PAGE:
This is a tale of two orphans, Bruce and Jephthah. A tale of two cities, Gotham and Gilead. A story of curses and vengeance and redemption.
The Batman is the new film from director Matt Reeves (Dawn of the Planet of the Apes), the 10th stand-alone Bat-film and first to feature Robert Pattinson (hereafter “Battinson”). The Batman draws from landmark comic runs like Jeph Loeb and Tim Sale’s Batman: The Long Halloween and Tom King’s recent Batman/Catwoman to explore questions of vengeance and the possibility of healing. King’s run, in particular, asks the question, “Does Bruce deserve to be happy?”
You know the story: Bruce Wayne, young prince of Gotham, witnesses his parents gunned down in the street. On their memory, he vows to clean up Gotham. Fortunately, Reeves elected not to show us the deaths of the Waynes yet again; instead, we get a powerful, wordless moment where Bruce bears witness to another child who is a victim of violence.
Early in the film, Alfred (a terrific Andy Serkis) pleads with Bruce to have breakfast with Wayne Enterprises investors to discuss company finances — at least to play the role of disinterested heir. Bruce refuses, claiming, “I don’t have time for that.” That brief exchange shows us everything we need to know about Reeves’ take on the Batman: Bruce is a living sacrifice, his sole mission to use the Batman to rid Gotham of crime. He has no time for the obligations of humanity. His oath of vengeance is all-consuming.
Oaths are a tricky thing. The Book of Judges tells us the story of another ill-fated oath, one spoken by Jephthah. We learn Jephthah is the son of a prostitute, and that “Gilead was the father … ” (Judges 11:1). Hebrew Bible scholar Danna Nolan Fewell, in her book The Children of Israel, observes that because Gilead is a place, the author of Judges is telling us that no one knew who Jephthah’s father was — it could have been any man in Gilead. Jephthah is the fruit of Gilead’s unjust society, a walking embodiment of their refusal to care for women like his mother.
Because Jephthah embodied their collective shame, the men of Gilead drove Jephthah out of their community, forcing him to become an outlaw. It was only when they needed deliverance from the Ammonites that they begged for his help. Jephthah agreed, but only if they would make him their ruler. They acquiesced, and Jephthah received God’s spirit and prepared to face his enemies.
It’s then he makes his oath: “If you will give the Ammonites into my hand, then whoever comes out of the doors of my house to meet me, when I return victorious from the Ammonites, shall be the Lord’s, to be offered up by me as a burnt offering” (11:31).
Why would Jephthah make such an oath, especially if Gilead has already agreed to his terms, and God has already given him the Spirit? Because, much like Bruce, Jephthah still acted out of the trauma of his childhood. No amount of assurances can assuage that little boy whose father was Gilead, who was cast out from his people.
Batman, at his core, is a scared child. He witnessed the darkness of the world rise up and swallow his parents, so he wrapped himself in that fear. He punches Bad Guys because he can’t punch his grief or fear. In his first on-screen appearance, the Batman takes on a gang of Joker-inspired men attacking an Asian American man. One of them asks, his voice dripping with derision, “Who are you supposed to be?” After punching him several times, Battinson growls, “I’m vengeance.”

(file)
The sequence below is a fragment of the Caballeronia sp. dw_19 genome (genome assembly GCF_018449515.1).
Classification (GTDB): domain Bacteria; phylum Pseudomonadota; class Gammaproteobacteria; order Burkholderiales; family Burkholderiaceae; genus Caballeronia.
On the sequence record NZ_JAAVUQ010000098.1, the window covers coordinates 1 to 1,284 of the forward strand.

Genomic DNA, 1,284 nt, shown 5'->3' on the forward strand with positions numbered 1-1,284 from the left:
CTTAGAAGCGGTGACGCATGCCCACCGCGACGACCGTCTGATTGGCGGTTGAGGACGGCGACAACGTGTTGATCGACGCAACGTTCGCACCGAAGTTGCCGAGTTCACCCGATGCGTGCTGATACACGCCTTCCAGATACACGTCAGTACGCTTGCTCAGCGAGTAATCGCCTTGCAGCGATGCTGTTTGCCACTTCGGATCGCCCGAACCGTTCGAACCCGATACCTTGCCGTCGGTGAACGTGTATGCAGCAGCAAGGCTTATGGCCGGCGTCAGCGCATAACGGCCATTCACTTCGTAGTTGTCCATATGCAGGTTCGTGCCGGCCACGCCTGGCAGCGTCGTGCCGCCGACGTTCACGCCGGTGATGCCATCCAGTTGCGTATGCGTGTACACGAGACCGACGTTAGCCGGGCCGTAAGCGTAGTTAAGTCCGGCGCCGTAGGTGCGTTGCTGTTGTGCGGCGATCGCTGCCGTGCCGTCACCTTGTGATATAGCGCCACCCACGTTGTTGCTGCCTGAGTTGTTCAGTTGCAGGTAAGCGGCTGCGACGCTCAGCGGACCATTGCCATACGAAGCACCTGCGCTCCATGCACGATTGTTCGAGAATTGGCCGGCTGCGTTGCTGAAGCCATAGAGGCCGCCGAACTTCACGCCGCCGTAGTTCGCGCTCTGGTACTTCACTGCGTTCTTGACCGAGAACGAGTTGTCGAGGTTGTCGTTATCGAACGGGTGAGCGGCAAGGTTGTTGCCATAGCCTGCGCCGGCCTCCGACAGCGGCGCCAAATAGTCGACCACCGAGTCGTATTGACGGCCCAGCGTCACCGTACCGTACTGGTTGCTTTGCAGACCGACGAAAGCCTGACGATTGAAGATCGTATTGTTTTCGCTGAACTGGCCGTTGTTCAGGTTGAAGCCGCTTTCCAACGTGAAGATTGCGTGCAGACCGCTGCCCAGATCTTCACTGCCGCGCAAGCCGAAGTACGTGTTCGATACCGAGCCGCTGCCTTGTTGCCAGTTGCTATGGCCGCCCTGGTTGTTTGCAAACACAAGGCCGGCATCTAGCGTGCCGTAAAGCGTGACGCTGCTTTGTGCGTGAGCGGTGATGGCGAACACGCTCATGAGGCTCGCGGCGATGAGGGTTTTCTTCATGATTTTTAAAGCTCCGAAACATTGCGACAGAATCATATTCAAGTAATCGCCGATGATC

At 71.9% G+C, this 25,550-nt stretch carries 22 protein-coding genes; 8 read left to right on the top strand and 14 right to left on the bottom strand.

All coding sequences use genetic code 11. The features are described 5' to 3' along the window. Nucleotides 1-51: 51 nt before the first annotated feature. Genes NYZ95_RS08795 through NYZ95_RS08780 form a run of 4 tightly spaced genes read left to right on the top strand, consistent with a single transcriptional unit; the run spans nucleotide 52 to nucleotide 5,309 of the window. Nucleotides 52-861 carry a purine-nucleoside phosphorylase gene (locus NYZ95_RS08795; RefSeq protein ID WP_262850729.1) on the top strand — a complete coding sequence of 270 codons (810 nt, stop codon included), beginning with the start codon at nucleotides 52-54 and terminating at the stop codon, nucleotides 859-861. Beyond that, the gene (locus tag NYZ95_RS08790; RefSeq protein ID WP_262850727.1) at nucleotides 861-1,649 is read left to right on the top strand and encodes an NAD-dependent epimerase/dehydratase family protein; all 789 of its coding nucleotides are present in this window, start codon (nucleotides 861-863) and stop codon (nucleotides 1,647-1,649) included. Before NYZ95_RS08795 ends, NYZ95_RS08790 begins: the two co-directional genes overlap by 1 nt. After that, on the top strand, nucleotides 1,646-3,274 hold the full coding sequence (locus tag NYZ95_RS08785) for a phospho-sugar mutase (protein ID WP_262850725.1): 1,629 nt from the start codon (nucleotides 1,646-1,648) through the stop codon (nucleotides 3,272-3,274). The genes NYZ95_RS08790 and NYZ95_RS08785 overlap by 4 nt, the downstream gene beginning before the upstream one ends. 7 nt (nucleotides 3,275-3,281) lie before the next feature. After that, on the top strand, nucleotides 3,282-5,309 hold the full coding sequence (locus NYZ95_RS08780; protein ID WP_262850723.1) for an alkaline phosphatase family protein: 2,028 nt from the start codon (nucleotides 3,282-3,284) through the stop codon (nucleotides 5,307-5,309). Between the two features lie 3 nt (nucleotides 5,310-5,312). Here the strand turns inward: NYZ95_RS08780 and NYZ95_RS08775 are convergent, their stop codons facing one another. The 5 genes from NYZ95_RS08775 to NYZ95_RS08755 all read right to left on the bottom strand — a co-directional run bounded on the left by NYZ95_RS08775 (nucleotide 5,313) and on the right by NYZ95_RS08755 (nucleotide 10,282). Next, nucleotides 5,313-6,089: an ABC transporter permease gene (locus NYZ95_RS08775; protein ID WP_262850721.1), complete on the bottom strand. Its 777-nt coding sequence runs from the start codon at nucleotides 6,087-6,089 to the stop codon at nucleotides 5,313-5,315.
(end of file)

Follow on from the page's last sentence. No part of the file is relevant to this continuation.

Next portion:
Drawing on King, the filmmakers recognize that this is the underlying problem with the Batman: Vengeance is a dead-end journey. It’s inherently childish. What actuarial table can tell Batman how many criminals he has to punch to finally kill his grief?
It’s when the Bat meets the Cat (Zoë Kravitz with a nuanced, excellent performance) that Bruce begins to imagine something more than vengeance. As Batman tries to solve the Riddler’s high-profile murders, Catwoman reprimands him for ignoring her friend, an immigrant sex worker. Why is her life less valuable than that of the mayor or chief of police?
Since the beginning of the film, in that first noir-inspired voiceover, Battinson has wondered why he’s not making more of a difference. Through Catwoman’s eyes, he begins to see: Batman as a symbol of fear, as a vehicle for vengeance, is nothing more than another product of Gotham’s cursed legacy. If he wants to change the city, fight the curse, and honor his parents, he must become something more than vengeance.
When Jephthah returns victorious from battle, his daughter leaves the house to greet him. Fewell reads her move as one of agency, not accident. She knows her father is a child of Gilead. She knows he is a product of violence. And she refuses to continue his legacy. Knowing about her father's oath, she leaves the home, forcing him to choose: Renounce his oath to God by refusing to kill his child (something already prohibited in the Torah!) or end his family line by sacrificing his daughter. Either way, the cycle of violence ends.
Batman faces a similar choice: By embodying vengeance, he will remain a part of Gotham’s cursed cycle of violence and injustice. Can he find the courage to choose to be something more than vengeance?
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